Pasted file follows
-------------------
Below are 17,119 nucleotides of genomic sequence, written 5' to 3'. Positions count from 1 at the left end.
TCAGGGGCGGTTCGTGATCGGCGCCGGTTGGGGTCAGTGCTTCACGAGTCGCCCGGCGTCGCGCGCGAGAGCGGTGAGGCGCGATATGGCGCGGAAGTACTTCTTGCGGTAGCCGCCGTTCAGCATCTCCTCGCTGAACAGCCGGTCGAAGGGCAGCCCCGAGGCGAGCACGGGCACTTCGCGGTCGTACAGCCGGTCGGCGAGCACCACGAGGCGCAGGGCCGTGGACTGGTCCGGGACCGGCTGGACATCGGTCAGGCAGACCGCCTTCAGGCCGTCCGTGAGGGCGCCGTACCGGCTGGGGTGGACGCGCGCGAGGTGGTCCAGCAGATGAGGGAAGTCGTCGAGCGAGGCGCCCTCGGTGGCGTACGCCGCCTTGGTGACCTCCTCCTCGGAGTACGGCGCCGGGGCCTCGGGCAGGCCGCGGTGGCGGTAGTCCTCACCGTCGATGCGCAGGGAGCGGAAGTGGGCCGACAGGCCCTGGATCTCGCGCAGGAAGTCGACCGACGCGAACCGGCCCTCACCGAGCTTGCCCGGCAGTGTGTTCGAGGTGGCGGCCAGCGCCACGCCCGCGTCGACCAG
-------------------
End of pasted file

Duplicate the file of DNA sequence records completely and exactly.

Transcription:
Below are 17,119 nucleotides of genomic sequence, written 5' to 3'. Positions count from 1 at the left end.
TCAGGGGCGGTTCGTGATCGGCGCCGGTTGGGGTCAGTGCTTCACGAGTCGCCCGGCGTCGCGCGCGAGAGCGGTGAGGCGCGATATGGCGCGGAAGTACTTCTTGCGGTAGCCGCCGTTCAGCATCTCCTCGCTGAACAGCCGGTCGAAGGGCAGCCCCGAGGCGAGCACGGGCACTTCGCGGTCGTACAGCCGGTCGGCGAGCACCACGAGGCGCAGGGCCGTGGACTGGTCCGGGACCGGCTGGACATCGGTCAGGCAGACCGCCTTCAGGCCGTCCGTGAGGGCGCCGTACCGGCTGGGGTGGACGCGCGCGAGGTGGTCCAGCAGATGAGGGAAGTCGTCGAGCGAGGCGCCCTCGGTGGCGTACGCCGCCTTGGTGACCTCCTCCTCGGAGTACGGCGCCGGGGCCTCGGGCAGGCCGCGGTGGCGGTAGTCCTCACCGTCGATGCGCAGGGAGCGGAAGTGGGCCGACAGGCCCTGGATCTCGCGCAGGAAGTCGACCGACGCGAACCGGCCCTCACCGAGCTTGCCCGGCAGTGTGTTCGAGGTGGCGGCCAGCGCCACGCCCGCGTCGACCAG